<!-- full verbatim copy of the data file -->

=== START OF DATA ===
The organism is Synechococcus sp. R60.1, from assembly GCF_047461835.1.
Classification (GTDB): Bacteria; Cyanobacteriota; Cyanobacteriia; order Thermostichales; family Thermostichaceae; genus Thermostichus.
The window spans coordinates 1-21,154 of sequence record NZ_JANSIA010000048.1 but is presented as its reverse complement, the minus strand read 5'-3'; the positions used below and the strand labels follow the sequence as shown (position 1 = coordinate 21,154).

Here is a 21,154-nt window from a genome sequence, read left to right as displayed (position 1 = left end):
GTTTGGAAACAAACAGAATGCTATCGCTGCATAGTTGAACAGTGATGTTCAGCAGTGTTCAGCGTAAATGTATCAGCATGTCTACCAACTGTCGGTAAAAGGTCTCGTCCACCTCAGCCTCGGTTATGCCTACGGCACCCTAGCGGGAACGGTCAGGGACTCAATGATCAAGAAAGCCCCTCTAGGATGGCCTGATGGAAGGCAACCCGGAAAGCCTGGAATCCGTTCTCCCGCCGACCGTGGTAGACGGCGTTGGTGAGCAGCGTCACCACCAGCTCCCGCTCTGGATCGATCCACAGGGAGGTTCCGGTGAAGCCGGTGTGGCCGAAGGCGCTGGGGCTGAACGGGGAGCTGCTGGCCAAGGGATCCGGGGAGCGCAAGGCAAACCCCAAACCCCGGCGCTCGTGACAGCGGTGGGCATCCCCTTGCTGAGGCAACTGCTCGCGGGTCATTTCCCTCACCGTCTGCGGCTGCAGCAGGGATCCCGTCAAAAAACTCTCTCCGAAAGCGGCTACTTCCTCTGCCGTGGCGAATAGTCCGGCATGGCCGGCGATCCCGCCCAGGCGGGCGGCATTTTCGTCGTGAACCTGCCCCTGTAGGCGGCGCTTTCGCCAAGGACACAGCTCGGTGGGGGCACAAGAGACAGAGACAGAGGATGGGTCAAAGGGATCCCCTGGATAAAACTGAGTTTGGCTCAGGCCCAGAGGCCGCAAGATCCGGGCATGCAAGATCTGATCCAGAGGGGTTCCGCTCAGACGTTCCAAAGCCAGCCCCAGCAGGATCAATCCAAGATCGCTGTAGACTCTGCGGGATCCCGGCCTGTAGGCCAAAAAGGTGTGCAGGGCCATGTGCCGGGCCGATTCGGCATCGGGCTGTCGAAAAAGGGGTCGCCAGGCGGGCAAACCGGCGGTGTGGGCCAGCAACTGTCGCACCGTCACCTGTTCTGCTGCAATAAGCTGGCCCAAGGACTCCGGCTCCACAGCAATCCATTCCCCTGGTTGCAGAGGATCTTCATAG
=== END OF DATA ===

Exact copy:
The organism is Synechococcus sp. R60.1, from assembly GCF_047461835.1.
Classification (GTDB): Bacteria; Cyanobacteriota; Cyanobacteriia; order Thermostichales; family Thermostichaceae; genus Thermostichus.
The window spans coordinates 1-21,154 of sequence record NZ_JANSIA010000048.1 but is presented as its reverse complement, the minus strand read 5'-3'; the positions used below and the strand labels follow the sequence as shown (position 1 = coordinate 21,154).

Here is a 21,154-nt window from a genome sequence, read left to right as displayed (position 1 = left end):
GTTTGGAAACAAACAGAATGCTATCGCTGCATAGTTGAACAGTGATGTTCAGCAGTGTTCAGCGTAAATGTATCAGCATGTCTACCAACTGTCGGTAAAAGGTCTCGTCCACCTCAGCCTCGGTTATGCCTACGGCACCCTAGCGGGAACGGTCAGGGACTCAATGATCAAGAAAGCCCCTCTAGGATGGCCTGATGGAAGGCAACCCGGAAAGCCTGGAATCCGTTCTCCCGCCGACCGTGGTAGACGGCGTTGGTGAGCAGCGTCACCACCAGCTCCCGCTCTGGATCGATCCACAGGGAGGTTCCGGTGAAGCCGGTGTGGCCGAAGGCGCTGGGGCTGAACGGGGAGCTGCTGGCCAAGGGATCCGGGGAGCGCAAGGCAAACCCCAAACCCCGGCGCTCGTGACAGCGGTGGGCATCCCCTTGCTGAGGCAACTGCTCGCGGGTCATTTCCCTCACCGTCTGCGGCTGCAGCAGGGATCCCGTCAAAAAACTCTCTCCGAAAGCGGCTACTTCCTCTGCCGTGGCGAATAGTCCGGCATGGCCGGCGATCCCGCCCAGGCGGGCGGCATTTTCGTCGTGAACCTGCCCCTGTAGGCGGCGCTTTCGCCAAGGACACAGCTCGGTGGGGGCACAAGAGACAGAGACAGAGGATGGGTCAAAGGGATCCCCTGGATAAAACTGAGTTTGGCTCAGGCCCAGAGGCCGCAAGATCCGGGCATGCAAGATCTGATCCAGAGGGGTTCCGCTCAGACGTTCCAAAGCCAGCCCCAGCAGGATCAATCCAAGATCGCTGTAGACTCTGCGGGATCCCGGCCTGTAGGCCAAAAAGGTGTGCAGGGCCATGTGCCGGGCCGATTCGGCATCGGGCTGTCGAAAAAGGGGTCGCCAGGCGGGCAAACCGGCGGTGTGGGCCAGCAACTGTCGCACCGTCACCTGTTCTGCTGCAATAAGCTGGCCCAAGGACTCCGGCTCCACAGCAATCCATTCCCCTGGTTGCAGAGGATCTTCATAG